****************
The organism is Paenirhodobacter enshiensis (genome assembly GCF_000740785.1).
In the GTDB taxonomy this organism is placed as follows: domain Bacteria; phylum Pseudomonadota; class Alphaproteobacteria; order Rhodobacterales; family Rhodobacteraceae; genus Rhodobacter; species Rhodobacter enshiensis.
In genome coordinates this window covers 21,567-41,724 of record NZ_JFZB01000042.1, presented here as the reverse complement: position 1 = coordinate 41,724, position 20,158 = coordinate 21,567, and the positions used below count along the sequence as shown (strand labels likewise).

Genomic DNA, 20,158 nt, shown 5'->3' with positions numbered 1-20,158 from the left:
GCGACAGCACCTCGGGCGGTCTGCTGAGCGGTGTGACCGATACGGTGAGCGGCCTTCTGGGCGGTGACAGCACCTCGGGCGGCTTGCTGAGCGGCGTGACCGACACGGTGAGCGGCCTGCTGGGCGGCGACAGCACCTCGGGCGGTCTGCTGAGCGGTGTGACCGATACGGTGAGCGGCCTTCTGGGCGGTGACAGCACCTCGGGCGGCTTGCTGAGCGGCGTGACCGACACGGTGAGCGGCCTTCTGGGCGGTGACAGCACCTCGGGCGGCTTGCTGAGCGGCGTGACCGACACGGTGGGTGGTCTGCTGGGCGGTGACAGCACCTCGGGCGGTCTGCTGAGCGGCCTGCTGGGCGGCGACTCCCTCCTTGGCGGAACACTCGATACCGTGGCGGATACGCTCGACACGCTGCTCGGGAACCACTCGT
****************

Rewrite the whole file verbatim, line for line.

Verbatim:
The organism is Paenirhodobacter enshiensis (genome assembly GCF_000740785.1).
In the GTDB taxonomy this organism is placed as follows: domain Bacteria; phylum Pseudomonadota; class Alphaproteobacteria; order Rhodobacterales; family Rhodobacteraceae; genus Rhodobacter; species Rhodobacter enshiensis.
In genome coordinates this window covers 21,567-41,724 of record NZ_JFZB01000042.1, presented here as the reverse complement: position 1 = coordinate 41,724, position 20,158 = coordinate 21,567, and the positions used below count along the sequence as shown (strand labels likewise).

Genomic DNA, 20,158 nt, shown 5'->3' with positions numbered 1-20,158 from the left:
GCGACAGCACCTCGGGCGGTCTGCTGAGCGGTGTGACCGATACGGTGAGCGGCCTTCTGGGCGGTGACAGCACCTCGGGCGGCTTGCTGAGCGGCGTGACCGACACGGTGAGCGGCCTGCTGGGCGGCGACAGCACCTCGGGCGGTCTGCTGAGCGGTGTGACCGATACGGTGAGCGGCCTTCTGGGCGGTGACAGCACCTCGGGCGGCTTGCTGAGCGGCGTGACCGACACGGTGAGCGGCCTTCTGGGCGGTGACAGCACCTCGGGCGGCTTGCTGAGCGGCGTGACCGACACGGTGGGTGGTCTGCTGGGCGGTGACAGCACCTCGGGCGGTCTGCTGAGCGGCCTGCTGGGCGGCGACTCCCTCCTTGGCGGAACACTCGATACCGTGGCGGATACGCTCGACACGCTGCTCGGGAACCACTCGT